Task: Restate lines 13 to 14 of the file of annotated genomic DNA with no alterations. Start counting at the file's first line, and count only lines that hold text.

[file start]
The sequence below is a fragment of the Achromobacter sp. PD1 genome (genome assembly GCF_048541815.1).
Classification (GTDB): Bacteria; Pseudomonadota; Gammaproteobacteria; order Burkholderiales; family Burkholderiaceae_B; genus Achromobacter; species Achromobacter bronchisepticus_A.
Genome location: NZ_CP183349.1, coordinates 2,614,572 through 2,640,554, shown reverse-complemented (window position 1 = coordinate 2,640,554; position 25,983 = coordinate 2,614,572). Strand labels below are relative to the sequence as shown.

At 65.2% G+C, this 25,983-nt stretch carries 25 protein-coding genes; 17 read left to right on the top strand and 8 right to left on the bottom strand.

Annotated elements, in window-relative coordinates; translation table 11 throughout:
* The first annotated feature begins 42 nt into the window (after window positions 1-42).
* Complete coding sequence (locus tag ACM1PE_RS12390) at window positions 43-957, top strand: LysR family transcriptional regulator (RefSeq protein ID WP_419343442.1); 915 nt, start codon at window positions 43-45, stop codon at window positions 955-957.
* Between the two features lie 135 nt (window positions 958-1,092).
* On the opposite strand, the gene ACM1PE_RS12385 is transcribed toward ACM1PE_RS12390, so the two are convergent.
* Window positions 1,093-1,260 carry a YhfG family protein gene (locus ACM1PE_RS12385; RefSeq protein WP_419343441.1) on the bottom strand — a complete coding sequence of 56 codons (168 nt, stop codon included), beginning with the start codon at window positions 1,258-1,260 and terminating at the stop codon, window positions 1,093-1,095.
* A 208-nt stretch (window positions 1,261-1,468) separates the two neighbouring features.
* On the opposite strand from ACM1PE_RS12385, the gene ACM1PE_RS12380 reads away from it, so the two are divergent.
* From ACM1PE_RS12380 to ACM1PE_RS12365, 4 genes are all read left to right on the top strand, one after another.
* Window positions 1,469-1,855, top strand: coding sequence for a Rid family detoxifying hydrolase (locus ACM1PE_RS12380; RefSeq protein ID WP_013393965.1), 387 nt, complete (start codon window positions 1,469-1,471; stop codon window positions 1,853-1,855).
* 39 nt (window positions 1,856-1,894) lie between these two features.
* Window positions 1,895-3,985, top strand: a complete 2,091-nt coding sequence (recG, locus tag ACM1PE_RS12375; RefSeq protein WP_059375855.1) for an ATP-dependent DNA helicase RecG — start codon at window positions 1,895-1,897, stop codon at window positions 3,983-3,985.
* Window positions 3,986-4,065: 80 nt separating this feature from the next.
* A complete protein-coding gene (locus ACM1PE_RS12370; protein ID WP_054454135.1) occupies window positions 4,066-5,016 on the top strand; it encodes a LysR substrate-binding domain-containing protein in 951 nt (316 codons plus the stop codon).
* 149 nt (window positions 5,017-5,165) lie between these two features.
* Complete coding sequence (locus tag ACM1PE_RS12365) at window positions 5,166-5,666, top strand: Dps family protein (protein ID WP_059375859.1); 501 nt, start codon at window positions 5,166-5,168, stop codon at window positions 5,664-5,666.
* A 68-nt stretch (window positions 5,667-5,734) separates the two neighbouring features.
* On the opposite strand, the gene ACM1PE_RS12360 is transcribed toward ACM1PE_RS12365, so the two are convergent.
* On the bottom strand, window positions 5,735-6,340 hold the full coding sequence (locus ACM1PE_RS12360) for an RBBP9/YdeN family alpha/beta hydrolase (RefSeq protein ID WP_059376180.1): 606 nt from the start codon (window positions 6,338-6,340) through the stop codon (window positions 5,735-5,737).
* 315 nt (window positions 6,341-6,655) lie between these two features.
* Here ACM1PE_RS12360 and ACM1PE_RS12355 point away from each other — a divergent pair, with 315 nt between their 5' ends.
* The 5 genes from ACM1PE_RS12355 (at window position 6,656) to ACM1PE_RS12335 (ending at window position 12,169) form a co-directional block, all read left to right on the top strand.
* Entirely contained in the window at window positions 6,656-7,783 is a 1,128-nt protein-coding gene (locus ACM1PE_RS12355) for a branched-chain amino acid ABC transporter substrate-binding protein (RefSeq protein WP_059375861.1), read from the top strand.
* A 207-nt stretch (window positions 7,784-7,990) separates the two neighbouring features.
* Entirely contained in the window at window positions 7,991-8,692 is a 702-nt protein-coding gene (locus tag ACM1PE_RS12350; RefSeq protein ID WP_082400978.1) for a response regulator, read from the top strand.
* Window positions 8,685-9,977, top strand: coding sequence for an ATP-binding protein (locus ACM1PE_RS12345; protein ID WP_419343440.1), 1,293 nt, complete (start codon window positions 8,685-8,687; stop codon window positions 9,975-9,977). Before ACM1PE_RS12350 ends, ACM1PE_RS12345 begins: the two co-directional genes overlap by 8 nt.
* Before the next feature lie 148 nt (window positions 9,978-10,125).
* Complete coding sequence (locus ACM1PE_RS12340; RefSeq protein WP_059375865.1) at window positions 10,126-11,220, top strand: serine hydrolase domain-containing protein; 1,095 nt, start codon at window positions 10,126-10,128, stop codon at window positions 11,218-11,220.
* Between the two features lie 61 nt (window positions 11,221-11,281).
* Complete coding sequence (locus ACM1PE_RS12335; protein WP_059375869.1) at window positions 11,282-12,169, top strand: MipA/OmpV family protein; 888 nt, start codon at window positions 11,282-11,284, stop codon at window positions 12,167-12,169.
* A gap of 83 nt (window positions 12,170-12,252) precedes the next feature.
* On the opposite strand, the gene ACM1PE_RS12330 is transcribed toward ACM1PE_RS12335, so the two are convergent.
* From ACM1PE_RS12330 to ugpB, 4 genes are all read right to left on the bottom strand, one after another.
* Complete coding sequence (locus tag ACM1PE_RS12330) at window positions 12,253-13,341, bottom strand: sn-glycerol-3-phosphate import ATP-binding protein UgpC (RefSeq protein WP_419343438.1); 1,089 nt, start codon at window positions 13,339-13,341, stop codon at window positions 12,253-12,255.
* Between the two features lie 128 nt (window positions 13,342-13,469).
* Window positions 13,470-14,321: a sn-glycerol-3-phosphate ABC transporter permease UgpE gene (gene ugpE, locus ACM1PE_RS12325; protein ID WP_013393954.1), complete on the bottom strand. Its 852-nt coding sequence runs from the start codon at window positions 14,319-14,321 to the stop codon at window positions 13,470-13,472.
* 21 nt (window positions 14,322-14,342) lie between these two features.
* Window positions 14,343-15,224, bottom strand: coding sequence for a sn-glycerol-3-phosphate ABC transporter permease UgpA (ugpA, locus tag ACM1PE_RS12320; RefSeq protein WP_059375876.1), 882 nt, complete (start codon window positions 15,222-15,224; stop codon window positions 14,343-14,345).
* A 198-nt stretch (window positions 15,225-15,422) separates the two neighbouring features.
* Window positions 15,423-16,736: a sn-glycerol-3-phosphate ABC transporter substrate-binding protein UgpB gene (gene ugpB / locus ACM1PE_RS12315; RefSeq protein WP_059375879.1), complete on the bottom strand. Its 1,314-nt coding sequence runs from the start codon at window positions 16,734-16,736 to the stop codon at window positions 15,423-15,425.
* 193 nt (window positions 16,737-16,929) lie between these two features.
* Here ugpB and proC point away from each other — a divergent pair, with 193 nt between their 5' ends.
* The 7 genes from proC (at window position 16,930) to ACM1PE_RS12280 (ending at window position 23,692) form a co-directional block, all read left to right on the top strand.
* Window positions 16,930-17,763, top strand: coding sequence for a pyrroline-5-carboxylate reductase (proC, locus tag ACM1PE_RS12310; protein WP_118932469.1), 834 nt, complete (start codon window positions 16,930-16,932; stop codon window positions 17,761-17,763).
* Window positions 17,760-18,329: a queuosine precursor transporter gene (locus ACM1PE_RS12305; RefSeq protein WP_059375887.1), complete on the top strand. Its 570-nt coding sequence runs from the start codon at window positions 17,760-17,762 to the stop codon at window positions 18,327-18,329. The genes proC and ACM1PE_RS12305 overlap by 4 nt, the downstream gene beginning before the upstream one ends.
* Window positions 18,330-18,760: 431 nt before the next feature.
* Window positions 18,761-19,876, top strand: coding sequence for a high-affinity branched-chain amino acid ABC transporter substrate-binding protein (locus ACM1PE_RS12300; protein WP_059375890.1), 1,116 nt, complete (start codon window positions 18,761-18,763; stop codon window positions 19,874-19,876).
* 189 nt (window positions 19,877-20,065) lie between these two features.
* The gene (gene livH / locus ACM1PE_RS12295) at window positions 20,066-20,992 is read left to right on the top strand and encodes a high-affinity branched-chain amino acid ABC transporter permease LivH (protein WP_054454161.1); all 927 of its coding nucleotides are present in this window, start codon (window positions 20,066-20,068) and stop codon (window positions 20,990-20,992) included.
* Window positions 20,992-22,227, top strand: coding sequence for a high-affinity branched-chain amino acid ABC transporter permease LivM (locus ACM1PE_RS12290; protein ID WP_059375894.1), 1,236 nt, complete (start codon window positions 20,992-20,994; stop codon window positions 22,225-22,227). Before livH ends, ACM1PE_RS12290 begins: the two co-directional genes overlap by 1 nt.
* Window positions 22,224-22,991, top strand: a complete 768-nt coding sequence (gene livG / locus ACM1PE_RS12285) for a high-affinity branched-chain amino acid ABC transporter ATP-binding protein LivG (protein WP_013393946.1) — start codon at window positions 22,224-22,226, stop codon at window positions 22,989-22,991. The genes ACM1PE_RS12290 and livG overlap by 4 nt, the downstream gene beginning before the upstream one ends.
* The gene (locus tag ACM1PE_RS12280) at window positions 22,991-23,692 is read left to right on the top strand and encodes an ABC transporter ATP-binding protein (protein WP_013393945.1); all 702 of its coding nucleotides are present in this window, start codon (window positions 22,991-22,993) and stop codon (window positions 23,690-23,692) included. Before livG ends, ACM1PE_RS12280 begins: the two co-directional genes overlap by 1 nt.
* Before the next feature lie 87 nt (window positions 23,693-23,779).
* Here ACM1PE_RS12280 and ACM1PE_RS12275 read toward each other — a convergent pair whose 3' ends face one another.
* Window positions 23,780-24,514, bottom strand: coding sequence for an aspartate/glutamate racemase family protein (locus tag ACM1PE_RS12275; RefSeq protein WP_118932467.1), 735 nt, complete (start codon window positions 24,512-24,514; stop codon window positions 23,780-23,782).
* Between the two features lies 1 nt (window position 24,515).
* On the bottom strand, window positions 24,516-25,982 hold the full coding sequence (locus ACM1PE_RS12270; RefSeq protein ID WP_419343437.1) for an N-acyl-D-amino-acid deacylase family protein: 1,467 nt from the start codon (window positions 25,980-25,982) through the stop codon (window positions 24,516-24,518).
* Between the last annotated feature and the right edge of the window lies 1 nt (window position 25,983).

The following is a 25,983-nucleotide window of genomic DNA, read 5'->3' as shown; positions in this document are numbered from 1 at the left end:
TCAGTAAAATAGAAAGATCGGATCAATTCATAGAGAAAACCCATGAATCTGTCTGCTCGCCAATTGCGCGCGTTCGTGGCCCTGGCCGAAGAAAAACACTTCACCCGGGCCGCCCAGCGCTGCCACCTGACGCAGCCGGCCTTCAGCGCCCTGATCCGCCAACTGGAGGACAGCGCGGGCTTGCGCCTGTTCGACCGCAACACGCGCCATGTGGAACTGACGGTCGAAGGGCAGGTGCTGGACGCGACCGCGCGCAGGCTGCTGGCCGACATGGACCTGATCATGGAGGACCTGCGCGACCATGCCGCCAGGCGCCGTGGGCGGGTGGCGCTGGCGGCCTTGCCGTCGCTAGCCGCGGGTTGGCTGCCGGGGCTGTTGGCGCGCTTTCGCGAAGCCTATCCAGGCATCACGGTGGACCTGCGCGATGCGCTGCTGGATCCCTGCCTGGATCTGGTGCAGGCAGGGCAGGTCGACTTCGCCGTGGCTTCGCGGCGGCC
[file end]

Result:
* From ACM1PE_RS12380 to ACM1PE_RS12365, 4 genes are all read left to right on the top strand, one after another.
* Window positions 1,469-1,855, top strand: coding sequence for a Rid family detoxifying hydrolase (locus ACM1PE_RS12380; RefSeq protein ID WP_013393965.1), 387 nt, complete (start codon window positions 1,469-1,471; stop codon window positions 1,853-1,855).